Analysis of FDA-Approved Drugs and Select Methods Toward Analogs of Cantharidin and Apomorphine
AuthorScott, Kevin Andre
AdvisorNjardarson, Jon T.
MetadataShow full item record
PublisherThe University of Arizona.
RightsCopyright © is held by the author. Digital access to this material is made possible by the University Libraries, University of Arizona. Further transmission, reproduction, presentation (such as public display or performance) of protected items is prohibited except with permission of the author.
EmbargoRelease after 06/07/2022
AbstractSmall molecule natural products are valuable in medicine both as pharmaceutical agents and as starting points for development of pharmaceutical agents. The overarching goal of this dissertation is to describe the role of natural products in drug discovery. This thesis describes the role of natural products in medicine, first by providing a historical context, analyzing the entire dataset of FDA-approved small molecule drugs, first by comparing human and veterinary approved small molecules and their physicochemical properties (Chapter 1), and then by looking at all drugs containing sulfur atoms, the most represented element after the canonical carbon, oxygen, and nitrogen (Chapter 2). Chapter 3 outlines a series of reactions that afford the core structure of the blister beetle toxin cantharidin by novel electrocyclizations, providing access to new cantharidin scaffolds including spiro-cantharidins. This approach overcomes challenges in canthraidin, which have existed since the 1930s. Chapter 4 describes a novel de novo method for generating densely substituted phenols and arenes, structures which are highly represented in both natural products and FDA-approved drugs. Chapter 5 describes methods with several novelties for stereoselectively accessing apomorphine and other aporphine natural products, which play an important role in modern medicine. These new strategies represent the most concise stereospecific synthesis of aporphines to date.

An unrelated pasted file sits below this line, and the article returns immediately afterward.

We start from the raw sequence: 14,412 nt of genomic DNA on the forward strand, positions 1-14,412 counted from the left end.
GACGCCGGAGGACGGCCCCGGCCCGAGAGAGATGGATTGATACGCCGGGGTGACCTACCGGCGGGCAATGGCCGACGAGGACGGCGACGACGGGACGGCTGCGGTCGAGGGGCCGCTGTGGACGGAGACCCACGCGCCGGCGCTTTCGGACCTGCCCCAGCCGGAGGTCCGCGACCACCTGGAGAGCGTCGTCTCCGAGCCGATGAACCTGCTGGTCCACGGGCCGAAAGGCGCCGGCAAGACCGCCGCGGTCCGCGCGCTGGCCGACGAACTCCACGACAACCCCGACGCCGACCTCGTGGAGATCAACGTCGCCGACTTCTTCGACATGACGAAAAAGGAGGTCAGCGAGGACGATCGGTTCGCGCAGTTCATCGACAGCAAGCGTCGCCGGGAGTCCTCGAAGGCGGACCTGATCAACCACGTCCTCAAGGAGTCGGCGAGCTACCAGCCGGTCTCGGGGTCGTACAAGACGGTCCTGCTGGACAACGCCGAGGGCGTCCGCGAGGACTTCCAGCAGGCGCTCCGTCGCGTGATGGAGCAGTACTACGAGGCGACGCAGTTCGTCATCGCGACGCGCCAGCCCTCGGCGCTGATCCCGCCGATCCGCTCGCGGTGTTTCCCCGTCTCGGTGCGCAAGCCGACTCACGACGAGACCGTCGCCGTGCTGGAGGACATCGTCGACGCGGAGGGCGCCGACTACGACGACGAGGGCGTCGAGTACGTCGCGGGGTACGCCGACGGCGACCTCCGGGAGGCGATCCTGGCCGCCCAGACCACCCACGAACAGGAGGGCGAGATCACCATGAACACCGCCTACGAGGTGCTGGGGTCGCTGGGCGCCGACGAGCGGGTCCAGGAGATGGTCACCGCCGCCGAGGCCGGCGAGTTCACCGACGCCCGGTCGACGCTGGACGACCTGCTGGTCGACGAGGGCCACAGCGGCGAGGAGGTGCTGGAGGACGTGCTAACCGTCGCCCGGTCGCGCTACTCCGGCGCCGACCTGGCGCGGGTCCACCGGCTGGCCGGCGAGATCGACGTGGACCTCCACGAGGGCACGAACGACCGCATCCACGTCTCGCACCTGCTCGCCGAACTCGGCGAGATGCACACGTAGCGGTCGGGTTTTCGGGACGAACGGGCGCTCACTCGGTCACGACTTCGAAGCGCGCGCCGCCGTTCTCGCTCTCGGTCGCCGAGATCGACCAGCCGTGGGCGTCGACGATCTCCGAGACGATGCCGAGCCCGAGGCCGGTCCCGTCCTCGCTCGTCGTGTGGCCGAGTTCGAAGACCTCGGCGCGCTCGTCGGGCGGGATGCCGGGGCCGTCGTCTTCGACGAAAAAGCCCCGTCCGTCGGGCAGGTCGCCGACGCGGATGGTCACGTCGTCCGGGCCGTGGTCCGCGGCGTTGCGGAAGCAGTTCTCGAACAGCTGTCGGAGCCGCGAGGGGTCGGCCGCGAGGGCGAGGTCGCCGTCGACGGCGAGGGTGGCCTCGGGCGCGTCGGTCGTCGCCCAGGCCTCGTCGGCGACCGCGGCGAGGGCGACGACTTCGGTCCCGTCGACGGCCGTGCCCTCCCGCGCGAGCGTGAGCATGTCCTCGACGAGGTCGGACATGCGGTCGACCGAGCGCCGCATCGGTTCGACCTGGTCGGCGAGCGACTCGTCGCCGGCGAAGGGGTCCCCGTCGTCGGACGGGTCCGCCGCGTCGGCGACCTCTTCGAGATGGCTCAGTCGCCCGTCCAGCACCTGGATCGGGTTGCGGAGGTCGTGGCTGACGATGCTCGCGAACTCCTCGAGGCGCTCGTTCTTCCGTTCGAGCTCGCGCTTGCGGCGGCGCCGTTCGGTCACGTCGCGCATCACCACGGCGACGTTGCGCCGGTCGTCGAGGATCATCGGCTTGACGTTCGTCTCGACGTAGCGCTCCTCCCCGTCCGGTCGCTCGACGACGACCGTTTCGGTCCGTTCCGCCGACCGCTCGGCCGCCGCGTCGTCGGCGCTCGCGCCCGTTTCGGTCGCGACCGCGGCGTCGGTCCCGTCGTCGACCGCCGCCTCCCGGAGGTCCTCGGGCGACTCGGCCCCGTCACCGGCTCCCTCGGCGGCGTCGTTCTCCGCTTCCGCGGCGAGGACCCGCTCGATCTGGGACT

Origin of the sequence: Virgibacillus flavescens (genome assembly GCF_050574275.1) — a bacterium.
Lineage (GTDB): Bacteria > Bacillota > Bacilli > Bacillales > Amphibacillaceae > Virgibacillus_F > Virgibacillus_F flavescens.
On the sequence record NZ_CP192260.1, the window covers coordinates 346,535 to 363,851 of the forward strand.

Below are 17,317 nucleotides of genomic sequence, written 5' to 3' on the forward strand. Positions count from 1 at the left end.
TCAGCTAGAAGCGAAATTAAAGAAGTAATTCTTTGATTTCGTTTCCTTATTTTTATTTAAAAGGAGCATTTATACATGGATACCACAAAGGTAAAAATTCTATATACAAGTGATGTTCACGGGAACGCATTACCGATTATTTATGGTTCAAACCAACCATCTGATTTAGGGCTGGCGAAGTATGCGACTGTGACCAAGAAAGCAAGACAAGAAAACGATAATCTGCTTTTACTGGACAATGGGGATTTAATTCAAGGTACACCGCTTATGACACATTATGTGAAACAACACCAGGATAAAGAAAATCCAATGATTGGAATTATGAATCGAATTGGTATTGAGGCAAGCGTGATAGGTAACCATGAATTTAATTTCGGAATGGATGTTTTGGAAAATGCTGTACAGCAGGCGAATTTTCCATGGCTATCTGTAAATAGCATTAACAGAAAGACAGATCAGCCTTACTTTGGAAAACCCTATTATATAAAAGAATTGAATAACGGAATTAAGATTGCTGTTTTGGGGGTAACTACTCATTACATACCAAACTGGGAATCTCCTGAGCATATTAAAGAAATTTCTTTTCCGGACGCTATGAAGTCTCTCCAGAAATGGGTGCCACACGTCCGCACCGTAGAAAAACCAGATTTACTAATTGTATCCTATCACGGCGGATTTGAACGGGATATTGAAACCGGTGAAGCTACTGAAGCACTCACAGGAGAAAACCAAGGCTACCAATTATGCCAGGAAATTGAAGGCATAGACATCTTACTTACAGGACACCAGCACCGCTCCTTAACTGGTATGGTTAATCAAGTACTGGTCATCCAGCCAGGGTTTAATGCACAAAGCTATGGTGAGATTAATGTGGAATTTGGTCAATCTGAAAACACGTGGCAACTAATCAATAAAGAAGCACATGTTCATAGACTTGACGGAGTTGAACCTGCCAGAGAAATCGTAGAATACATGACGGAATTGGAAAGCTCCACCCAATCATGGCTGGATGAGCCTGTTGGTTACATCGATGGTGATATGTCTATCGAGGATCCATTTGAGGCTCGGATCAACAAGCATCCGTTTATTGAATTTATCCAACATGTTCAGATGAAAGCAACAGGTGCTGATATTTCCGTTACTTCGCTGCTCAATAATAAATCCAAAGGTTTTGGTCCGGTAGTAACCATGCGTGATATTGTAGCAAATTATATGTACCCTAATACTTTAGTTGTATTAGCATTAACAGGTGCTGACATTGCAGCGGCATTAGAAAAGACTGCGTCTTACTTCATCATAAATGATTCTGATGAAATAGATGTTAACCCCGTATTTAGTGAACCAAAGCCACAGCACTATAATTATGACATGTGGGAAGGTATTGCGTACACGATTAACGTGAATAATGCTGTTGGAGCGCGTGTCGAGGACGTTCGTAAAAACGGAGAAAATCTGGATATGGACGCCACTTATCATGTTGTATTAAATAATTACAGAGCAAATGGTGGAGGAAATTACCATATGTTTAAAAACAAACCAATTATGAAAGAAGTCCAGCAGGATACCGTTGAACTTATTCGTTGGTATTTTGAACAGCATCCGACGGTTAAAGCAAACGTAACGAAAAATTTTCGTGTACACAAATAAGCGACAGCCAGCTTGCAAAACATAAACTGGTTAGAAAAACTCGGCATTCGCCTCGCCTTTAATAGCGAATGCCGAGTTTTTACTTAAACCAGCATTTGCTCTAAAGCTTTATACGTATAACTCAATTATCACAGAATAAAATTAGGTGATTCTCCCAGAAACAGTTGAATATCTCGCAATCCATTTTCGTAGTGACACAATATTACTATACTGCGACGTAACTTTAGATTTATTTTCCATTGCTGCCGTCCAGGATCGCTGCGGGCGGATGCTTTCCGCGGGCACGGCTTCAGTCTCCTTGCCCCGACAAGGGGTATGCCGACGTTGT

Degree ProgramGraduate College